Should I keep my dental insurance when I retire?
A patient pulled me aside last week to let me know that they were planning to retire soon, and that their employer had given them the option of continuing the same level of dental insurance coverage, but at an additional cost. He was unsure of whether this would represent a good value during his retirement years.
Many, many people “retire” their dental plan as they leave their careers in their 50s and 60s, often after one last “blitz” of dental procedures while they’re still partially covered under their insurance plan.
The fundamental belief here is that one’s oral health is a static entity that doesn’t change over time, and that if everything can be “fixed” prior to retirement, they won’t have anything more to pay for in the later half of life.
This couldn’t be further from the truth, and here’s why:
1. Your oral health needs increase with age
As you age, your teeth and gums age and wear as well. Your teeth don’t know that you’re retired! Did you know that the great majority of extensive and complex procedures we do are in patients over age 50?
- Fillings, crowns, and bridges wear, chip, and loosen. Teeth that are heavily filled or broken down require more complex and costly procedures to restore.
- Teeth get more brittle and cracked over time, with the great majority of broken teeth occurring after age 50.
- If teeth are lost due to wear and tear or damage, their replacement becomes more complex and costly in the older patient.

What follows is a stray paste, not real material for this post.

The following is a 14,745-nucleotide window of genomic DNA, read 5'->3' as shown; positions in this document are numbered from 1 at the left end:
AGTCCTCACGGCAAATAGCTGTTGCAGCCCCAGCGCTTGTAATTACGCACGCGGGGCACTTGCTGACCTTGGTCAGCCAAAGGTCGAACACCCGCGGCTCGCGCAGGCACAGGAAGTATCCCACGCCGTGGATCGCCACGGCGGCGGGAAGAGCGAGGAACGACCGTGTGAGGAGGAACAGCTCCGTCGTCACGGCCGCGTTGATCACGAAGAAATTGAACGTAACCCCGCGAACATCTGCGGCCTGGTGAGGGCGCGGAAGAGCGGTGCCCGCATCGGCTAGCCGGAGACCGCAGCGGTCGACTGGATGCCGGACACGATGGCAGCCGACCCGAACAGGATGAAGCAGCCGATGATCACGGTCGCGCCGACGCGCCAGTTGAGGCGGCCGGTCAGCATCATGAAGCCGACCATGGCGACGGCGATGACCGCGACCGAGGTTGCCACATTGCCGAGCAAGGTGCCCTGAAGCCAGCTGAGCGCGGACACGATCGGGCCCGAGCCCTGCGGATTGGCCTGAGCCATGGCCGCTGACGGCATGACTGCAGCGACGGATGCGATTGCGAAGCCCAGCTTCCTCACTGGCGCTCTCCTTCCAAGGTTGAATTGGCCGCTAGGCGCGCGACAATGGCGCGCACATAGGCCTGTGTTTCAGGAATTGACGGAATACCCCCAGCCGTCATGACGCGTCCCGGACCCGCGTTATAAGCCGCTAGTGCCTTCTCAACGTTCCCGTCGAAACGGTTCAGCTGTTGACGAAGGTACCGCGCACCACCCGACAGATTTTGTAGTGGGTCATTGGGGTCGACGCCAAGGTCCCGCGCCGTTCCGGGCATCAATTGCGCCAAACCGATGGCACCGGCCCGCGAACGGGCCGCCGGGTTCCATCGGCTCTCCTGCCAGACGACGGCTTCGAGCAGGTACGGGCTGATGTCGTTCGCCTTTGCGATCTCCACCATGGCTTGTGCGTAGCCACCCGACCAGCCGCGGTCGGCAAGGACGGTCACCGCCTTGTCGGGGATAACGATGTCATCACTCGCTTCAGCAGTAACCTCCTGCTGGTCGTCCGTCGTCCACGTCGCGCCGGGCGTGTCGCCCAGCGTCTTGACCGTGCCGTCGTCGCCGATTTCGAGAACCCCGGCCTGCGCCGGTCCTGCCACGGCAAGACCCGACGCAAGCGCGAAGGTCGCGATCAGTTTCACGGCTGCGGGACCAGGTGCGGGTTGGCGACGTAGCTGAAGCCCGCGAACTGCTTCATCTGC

- Due to changes in blood flow, hormones, gum and bone contour, and oral hygiene ability, your gum health is increasingly likely to develop problems, and many seniors need more (not fewer) dental hygiene visits than they did earlier in life in order to keep their teeth.
- Your risk of tooth decay increases as your salivary flow slows down.
- Your risk for oral soft tissue diseases (including oral cancer) increases with age.
2. Your dental care costs increase with age
If your investment in dental care were plotted over time, the curve would steepen toward the last 1/3 of life
Many of our patients find that they spend as much or more during their retirement on their teeth than they did while working. It is very common to have to replace older, failing dental work or perform more complex dental procedures such as implants or full mouth reconstructions.
3. Your lifestyle is more important to you than ever before
We hear every day from patients how important it is that they participate in activities with their grandchildren, enjoy travel, stay active in the garden and outdoors, and enjoy good food. Maintenance of excellent oral health is a large part of full-body health. The ability to efficiently chew whole grains, coarse vegetables, and other whole, unprocessed foods is extremely important in the maintenance of proper nutrition and health. Losing teeth is a major impediment to this ability, and to one’s self-confidence in social situations.
For the reasons above, we encourage our patients to plan for an ongoing dental care investment throughout retirement. That said, our practice focus remains on preventing problems later in life, so you can count on us to be proactive in educating you about any problems we see developing.